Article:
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Monday, 20 August 2018
Page: 7840


Mr ENTSCH (Leichhardt) (11:32): I move:

That this House:

(1) notes that:

(a) tuberculosis was declared an emergency in 1993 by the World Health Organization and causes more deaths than any other infectious disease—of the more than 10.4 million infected with tuberculosis in 2016, 1.7 million people died; and

(b) drug resistant tuberculosis is one of the most common and deadly forms of all antimicrobial resistance in the world, accounting for a significant number of antimicrobial resistant deaths globally;

(2) recognises:

(a) the United Nations General Assembly is holding the first ever high-level meeting on tuberculosis on 26 September 2018, during the 73rd session of the General Assembly in New York; and

(b) Australia has supported global actions to reduce tuberculosis, including through contributions to the Global Fund to Fight AIDS, Tuberculosis and Malaria, its support to tuberculosis programs in Papua New Guinea and Kiribati, and through the Indo-Pacific Health Security Initiative in our support to Product Development Partnerships and research grants; and

(3) calls on the Government to:

(a) ensure Australia has senior representation at the United Nations high-level meeting on tuberculosis in September; and

(b) commit to support countries in the Indo-Pacific in their efforts for the elimination of tuberculosis.

TB is a disease that most people thought was in the past or was isolated to small pockets of some impoverished countries. TB is one of the oldest human diseases and has been identified in Egyptian mummies. I, for one, also assumed that the disease was no longer an issue, after my mum actually spent 12 months in hospital in 1962. I thought it was a disease that was well and truly in the past. Unfortunately, nothing could be further from the truth. The reality is that TB is the largest infectious disease killer in the world, with 60 per cent of that burden in our Asia-Pacific region. Tuberculosis was declared an emergency in 1993 by the World Health Organization. It causes more deaths than any other infectious disease. In 2016 more than 10.4 million people were infected with tuberculosis. Of those, 1.7 million people actually died.

One of the great challenges in dealing with TB is the complexity of the treatment. Most of us in Australia at some stage of our life would have received the TB vaccine and would have a scar to prove it on our upper arm. I say to you all: don't feel protected. It's not worth a cupful of cold water, to be honest. The current vaccine was developed in 1921. It is totally ineffective, and really it is only a very small cohort of children under the age of five who can expect any sort of protection from it. With the new strains of TB, there's just no way in the world that this can be seen as a way of preventing the disease. However, there have been some very significant advances in diagnostics and treatment of TB. In treatment, through the fantastic work of the TB Alliance, under the leadership of Mel Spigelman and his team, we're now trialling treating patients with drug-resistant TB with four tablets per day and no injections for only six months. Prior to that, it was 25 tablets a day and two injections for up to two years. Little wonder the disease has spread and, of course, morphed into even stronger strains. They're now working on a treatment that will see drug-resistant tuberculosis cured with one tablet in three months. There's still work to be done, of course, in making that happen.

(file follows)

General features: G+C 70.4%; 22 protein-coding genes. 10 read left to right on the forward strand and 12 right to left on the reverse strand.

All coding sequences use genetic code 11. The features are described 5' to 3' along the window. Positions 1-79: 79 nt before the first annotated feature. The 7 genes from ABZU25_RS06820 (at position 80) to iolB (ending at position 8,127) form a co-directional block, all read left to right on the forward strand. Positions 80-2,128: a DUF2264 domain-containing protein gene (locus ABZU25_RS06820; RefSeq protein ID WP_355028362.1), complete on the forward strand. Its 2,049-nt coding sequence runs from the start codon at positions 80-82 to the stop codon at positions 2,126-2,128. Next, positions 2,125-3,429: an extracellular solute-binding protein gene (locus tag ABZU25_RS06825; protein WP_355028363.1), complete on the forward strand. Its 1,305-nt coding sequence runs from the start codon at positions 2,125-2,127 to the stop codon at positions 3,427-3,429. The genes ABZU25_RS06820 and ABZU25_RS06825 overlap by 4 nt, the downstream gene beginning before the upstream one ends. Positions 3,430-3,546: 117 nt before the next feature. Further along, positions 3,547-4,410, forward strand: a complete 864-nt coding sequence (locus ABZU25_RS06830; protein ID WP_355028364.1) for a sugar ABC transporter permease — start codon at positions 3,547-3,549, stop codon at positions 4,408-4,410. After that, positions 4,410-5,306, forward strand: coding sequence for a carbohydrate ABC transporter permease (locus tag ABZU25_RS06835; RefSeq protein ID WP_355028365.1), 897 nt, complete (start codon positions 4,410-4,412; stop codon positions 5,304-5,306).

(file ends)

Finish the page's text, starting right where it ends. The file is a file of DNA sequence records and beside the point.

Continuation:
I'd like to congratulate James Cook University in Cairns. Through the Australian Institute of Tropical Health and Medicine, they have established a research group, led by Professor Lewis Schofield, who are focusing on the development of a TB vaccine. There is not a contagious disease that has ever been cured without a vaccine, and so that really is the Holy Grail.

Nobody should die of TB. It's a disease that has been neglected and ignored for far too long. This disease can be cured, but more needs to be done. Australia has supported global actions to reduce TB. This includes contributions to the Global Fund to Fight AIDS, Tuberculosis and Malaria. It also includes our ongoing support for TB programs in Papua New Guinea and Kiribati, our support of the Indo-Pacific health security initiatives, and our support of product development partnerships and research grants.

The United Nations has convened its first ever high-level meeting on tuberculosis, due to take place next month in New York. The high-level meeting is the biggest and best opportunity to raise the political priority of tuberculosis. We must ensure that Australia has very senior representation at the United Nations high-level meeting. We must be the ones that lead the charge on this, and not leave it up to others. It's the most significant political meeting that has ever been held on TB, and one I'm very proud to have played a part in making a reality during my three-month secondment to United Nations last year. This is a golden opportunity for Australia to stand up and be counted, and to lead the charge in the fight against TB. We're not talking about a disease in a faraway land; TB is already on our doorstep, with our closest neighbours, Papua New Guinea and Indonesia, recognised as very high-burden countries, as are many other small countries in the Pacific region.

Finally, I would like to thank the countless number of people, and they know who they are, for their ongoing support, guidance and advice to ensure that together we can rid the world of this insidious disease once and for all.

The DEPUTY SPEAKER ( Ms Bird ): Is the motion seconded?